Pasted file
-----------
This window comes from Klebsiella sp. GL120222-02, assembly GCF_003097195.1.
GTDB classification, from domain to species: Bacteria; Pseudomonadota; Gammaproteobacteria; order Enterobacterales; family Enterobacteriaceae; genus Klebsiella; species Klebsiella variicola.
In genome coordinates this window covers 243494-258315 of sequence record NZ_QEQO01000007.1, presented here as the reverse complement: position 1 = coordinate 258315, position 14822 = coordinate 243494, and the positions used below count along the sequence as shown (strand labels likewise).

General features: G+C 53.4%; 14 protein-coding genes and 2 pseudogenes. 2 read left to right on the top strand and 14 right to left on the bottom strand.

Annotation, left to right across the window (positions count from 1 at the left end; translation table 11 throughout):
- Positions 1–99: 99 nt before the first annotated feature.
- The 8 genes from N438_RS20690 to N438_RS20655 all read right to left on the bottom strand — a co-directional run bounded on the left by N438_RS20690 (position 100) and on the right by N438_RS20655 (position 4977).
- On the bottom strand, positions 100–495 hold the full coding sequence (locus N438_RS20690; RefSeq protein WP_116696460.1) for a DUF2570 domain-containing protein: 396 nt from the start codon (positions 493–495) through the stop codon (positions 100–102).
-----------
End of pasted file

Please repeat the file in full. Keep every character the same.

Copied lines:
This window comes from Klebsiella sp. GL120222-02, assembly GCF_003097195.1.
GTDB classification, from domain to species: Bacteria; Pseudomonadota; Gammaproteobacteria; order Enterobacterales; family Enterobacteriaceae; genus Klebsiella; species Klebsiella variicola.
In genome coordinates this window covers 243494-258315 of sequence record NZ_QEQO01000007.1, presented here as the reverse complement: position 1 = coordinate 258315, position 14822 = coordinate 243494, and the positions used below count along the sequence as shown (strand labels likewise).

General features: G+C 53.4%; 14 protein-coding genes and 2 pseudogenes. 2 read left to right on the top strand and 14 right to left on the bottom strand.

Annotation, left to right across the window (positions count from 1 at the left end; translation table 11 throughout):
- Positions 1–99: 99 nt before the first annotated feature.
- The 8 genes from N438_RS20690 to N438_RS20655 all read right to left on the bottom strand — a co-directional run bounded on the left by N438_RS20690 (position 100) and on the right by N438_RS20655 (position 4977).
- On the bottom strand, positions 100–495 hold the full coding sequence (locus N438_RS20690; RefSeq protein WP_116696460.1) for a DUF2570 domain-containing protein: 396 nt from the start codon (positions 493–495) through the stop codon (positions 100–102).